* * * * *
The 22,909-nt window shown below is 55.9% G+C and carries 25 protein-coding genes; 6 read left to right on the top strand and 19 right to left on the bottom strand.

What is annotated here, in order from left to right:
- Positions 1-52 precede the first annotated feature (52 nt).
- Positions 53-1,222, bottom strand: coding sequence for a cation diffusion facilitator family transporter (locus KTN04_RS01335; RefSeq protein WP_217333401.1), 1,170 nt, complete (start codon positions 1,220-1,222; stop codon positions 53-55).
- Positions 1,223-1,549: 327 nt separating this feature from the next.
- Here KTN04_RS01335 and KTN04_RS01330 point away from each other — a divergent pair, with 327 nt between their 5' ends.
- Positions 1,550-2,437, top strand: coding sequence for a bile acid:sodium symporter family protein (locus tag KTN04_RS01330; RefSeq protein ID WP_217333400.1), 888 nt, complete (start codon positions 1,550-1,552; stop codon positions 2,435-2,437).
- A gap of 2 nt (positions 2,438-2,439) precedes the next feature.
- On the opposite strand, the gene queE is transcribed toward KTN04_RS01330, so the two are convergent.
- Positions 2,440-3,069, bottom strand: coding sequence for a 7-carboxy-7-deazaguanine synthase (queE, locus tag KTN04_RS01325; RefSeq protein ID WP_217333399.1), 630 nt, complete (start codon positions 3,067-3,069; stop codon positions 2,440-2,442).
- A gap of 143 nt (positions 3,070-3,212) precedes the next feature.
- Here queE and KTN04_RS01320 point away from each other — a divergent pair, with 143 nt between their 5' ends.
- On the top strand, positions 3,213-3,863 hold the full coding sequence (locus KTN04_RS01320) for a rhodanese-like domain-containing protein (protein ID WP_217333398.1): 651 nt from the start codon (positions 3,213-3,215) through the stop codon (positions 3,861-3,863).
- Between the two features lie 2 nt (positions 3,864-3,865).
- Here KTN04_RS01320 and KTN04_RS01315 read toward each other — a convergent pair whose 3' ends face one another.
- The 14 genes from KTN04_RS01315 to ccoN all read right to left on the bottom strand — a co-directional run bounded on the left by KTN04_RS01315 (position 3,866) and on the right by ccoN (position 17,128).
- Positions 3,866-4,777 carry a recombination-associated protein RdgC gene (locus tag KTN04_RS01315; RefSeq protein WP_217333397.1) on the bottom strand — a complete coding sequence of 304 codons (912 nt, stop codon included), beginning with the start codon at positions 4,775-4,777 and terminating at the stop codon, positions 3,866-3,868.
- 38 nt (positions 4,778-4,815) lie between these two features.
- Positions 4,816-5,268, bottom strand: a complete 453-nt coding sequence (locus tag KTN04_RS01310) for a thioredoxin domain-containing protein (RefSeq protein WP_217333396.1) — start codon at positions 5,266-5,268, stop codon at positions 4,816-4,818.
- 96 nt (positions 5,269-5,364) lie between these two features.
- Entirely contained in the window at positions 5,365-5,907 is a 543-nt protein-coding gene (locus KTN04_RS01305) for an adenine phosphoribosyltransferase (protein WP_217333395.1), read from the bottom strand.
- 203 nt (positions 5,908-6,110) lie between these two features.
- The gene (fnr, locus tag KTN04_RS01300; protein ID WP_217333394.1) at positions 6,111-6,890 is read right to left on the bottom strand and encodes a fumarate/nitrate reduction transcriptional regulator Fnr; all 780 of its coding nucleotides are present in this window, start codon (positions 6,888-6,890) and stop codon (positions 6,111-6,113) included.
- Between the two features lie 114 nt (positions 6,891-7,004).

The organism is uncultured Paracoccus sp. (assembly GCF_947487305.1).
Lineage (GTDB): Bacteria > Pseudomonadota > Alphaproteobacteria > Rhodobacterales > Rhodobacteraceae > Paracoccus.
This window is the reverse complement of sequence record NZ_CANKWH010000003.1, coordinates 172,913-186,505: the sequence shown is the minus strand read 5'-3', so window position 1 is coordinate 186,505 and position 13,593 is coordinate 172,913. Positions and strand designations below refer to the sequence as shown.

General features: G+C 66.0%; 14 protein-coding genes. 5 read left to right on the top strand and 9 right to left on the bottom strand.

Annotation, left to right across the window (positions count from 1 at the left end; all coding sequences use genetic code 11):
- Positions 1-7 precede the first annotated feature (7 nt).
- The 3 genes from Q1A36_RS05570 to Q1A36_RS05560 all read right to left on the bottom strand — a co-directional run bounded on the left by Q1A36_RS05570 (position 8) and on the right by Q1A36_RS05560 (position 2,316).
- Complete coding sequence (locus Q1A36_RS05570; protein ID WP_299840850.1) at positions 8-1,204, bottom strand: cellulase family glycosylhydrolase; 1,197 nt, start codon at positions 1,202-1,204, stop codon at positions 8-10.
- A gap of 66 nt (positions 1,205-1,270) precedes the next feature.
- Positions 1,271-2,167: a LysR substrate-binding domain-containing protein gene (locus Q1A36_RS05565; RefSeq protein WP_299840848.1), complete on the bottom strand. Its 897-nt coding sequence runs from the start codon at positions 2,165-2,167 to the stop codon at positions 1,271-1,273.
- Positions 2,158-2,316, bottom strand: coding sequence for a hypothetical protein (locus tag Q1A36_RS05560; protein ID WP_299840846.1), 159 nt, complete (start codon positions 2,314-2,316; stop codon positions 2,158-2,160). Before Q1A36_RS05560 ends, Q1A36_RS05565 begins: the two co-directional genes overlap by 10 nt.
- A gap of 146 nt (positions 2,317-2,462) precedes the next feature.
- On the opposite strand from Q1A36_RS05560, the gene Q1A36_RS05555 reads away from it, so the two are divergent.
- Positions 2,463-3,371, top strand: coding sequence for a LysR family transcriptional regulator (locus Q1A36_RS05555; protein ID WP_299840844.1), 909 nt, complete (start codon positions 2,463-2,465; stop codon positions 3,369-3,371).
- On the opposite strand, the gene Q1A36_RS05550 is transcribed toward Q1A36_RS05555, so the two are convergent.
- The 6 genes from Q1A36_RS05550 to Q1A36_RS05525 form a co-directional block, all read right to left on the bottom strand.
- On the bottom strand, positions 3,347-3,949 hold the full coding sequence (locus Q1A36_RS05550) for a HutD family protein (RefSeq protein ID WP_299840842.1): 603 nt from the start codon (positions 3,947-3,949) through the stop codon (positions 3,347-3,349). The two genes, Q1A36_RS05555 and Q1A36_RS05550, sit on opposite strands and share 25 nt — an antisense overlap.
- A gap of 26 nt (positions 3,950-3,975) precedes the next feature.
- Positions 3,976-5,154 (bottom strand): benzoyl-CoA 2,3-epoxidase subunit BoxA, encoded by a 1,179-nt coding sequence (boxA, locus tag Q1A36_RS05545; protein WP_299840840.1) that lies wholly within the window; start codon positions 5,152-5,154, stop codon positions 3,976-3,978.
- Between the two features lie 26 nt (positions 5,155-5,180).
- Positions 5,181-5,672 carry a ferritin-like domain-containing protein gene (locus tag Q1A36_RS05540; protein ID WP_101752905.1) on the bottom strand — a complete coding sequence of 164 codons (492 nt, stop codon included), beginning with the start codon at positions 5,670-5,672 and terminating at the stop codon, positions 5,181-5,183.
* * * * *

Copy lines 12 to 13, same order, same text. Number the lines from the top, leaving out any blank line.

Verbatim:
- Here queE and KTN04_RS01320 point away from each other — a divergent pair, with 143 nt between their 5' ends.
- On the top strand, positions 3,213-3,863 hold the full coding sequence (locus KTN04_RS01320) for a rhodanese-like domain-containing protein (protein ID WP_217333398.1): 651 nt from the start codon (positions 3,213-3,215) through the stop codon (positions 3,861-3,863).